Monday, October 19, 2009
Posted by Jason Dunn in "Digital Home Talk" @ 09:03 AM
There's been copious amounts of speculation on this subject, but it looks like we finally have the answer: it seems most netbooks are going to ship with Windows 7 Starter, not Windows 7 Basic, and the impact (at least in Canada) is a $50 price point jump. Case in point: Future Shop, one of the big-box electronics chains in Canada (owned by Best Buy), is touting their Windows 7 line-up of netbooks. Among them are products from HP, Samsung, and Toshiba. Looking at the HP Mini 110, and comparing them spec to spec, the Windows XP version sells for $299 CAD and it's identical in every way to the Windows 7 version, which will sell for $349 CAD. We've discussed this on the site before, and the hope was that even if the overall price of netbooks went up a bit, there'd be more than just the OS update in there. Perhaps a bump from 1 GB up to 2 GB, or a dual-core Atom processor? No such luck.
So the question becomes, is the license for Windows 7 Starter really $50 CAD more than Windows XP? Highly doubtful - a $50 license fee is in the realm of what HP would pay for Windows 7 Home Premium desktop computer, and we know that Windows 7 Starter isn't going to be the cheap. So is this a case of the netbooks OEMs looking for ways to bump up the price of netbooks to eek out some more profit? It's certainly possible - netbooks have razor-thin margins, and I'm sure HP, Dell, and others would do anything they could to make them more profitable...and a new operating system changes the value proposition for consumers, giving them an opportunity to do so.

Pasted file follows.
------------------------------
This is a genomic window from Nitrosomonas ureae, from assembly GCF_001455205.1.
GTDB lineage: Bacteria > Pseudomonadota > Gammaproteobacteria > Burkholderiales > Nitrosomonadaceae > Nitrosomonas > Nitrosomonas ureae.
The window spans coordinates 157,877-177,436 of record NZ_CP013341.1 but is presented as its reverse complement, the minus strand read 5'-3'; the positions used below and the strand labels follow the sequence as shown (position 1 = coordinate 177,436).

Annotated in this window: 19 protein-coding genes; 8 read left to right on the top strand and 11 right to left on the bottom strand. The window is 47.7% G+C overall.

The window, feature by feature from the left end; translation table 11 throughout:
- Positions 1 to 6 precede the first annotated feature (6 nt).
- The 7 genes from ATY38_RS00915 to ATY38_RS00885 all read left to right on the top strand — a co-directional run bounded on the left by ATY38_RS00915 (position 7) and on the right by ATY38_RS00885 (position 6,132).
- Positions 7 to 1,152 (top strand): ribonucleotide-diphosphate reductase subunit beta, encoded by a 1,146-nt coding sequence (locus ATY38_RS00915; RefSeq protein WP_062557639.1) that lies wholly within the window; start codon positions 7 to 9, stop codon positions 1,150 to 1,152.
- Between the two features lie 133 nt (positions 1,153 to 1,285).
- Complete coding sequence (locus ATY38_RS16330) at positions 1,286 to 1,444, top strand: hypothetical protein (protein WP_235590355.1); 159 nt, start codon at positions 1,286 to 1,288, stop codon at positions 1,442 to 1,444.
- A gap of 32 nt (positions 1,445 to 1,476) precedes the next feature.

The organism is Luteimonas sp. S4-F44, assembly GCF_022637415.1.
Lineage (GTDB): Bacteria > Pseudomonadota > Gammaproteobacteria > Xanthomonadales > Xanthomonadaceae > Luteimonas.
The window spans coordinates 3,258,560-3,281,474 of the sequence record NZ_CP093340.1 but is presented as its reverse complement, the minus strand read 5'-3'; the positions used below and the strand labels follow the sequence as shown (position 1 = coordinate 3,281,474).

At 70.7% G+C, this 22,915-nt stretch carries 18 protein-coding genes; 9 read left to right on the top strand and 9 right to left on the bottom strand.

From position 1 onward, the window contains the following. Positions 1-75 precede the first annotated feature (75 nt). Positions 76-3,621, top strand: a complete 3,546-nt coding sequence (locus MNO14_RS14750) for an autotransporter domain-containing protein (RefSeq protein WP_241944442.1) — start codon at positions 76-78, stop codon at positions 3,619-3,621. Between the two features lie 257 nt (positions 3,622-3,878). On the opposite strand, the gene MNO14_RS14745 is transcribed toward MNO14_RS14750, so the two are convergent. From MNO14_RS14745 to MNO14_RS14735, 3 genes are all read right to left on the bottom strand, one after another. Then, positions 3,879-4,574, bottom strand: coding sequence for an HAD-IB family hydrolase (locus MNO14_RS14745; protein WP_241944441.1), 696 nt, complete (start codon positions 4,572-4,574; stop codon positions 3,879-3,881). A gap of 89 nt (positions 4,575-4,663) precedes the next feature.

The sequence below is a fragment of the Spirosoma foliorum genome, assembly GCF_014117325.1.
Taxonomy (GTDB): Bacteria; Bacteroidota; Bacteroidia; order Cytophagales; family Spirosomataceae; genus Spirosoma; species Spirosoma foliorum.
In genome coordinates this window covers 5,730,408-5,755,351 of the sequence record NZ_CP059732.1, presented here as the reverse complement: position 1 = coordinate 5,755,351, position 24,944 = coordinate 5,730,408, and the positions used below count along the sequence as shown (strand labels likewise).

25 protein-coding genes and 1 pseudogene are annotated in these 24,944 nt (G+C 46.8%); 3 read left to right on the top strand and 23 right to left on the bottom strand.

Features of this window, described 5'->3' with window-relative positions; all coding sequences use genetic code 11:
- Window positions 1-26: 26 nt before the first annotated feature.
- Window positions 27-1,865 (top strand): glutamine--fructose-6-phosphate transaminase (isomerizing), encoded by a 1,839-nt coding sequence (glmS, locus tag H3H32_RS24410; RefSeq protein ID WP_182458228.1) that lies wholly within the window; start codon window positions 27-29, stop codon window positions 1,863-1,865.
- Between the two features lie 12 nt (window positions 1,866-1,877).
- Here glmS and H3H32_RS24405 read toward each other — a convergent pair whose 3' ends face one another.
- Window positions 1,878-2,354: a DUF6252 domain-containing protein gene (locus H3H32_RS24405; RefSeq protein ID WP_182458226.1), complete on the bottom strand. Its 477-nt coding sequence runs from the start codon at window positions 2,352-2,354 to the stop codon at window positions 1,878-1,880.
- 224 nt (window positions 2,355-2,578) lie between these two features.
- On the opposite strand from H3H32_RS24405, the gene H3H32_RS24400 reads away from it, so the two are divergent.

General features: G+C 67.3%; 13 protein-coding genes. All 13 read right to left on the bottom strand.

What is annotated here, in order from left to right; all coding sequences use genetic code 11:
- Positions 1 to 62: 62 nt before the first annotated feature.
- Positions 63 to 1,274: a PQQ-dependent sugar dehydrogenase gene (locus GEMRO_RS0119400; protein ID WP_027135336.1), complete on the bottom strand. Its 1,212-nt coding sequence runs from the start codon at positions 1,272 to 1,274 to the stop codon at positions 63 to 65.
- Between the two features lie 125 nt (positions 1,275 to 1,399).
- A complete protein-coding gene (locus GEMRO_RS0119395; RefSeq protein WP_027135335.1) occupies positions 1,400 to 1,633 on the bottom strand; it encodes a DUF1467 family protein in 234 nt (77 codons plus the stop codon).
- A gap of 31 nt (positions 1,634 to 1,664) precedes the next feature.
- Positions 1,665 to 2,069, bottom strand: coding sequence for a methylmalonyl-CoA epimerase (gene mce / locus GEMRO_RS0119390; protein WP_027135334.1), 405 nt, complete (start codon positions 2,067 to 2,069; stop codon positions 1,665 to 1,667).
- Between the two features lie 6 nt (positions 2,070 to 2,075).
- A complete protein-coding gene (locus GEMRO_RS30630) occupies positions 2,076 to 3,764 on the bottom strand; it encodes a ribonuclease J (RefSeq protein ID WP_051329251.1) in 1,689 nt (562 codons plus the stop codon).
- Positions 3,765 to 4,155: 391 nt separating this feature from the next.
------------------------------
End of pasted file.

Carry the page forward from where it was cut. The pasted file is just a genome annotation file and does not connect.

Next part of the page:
So what does it mean for users to have Windows 7 Starter edition? This Wikipedia article outlines the basics, and for the most part the missing features aren't a bit deal to the average consumer, save one: you can't change the desktop wallpaper. This is one of the the most basic functions of Windows, and it's one that consumers have been using to make their computer feel more personalized for well over a decade now...and Microsoft takes that away? It seems needlessly stupid of them to remove that feature, especially given the $50 price jump we're seeing.
Mark my words, that will be the one thing that average consumers will notice, and complain about. There are a bunch of photo viewer/organizer applications out there that have "Set picture as desktop wallpaper" options, and they're all going to fail on these new netbooks. Never before in the history of Windows has this functionality been removed on a product that's designed to go out to millions and millions of consumers that were previously used to that feature. I imagine that the companies selling customized netbooks online - like Dell - are going to see a lot of upgrades to Windows Home Premium, further enhancing their profits and making netbooks more expensive for consumers.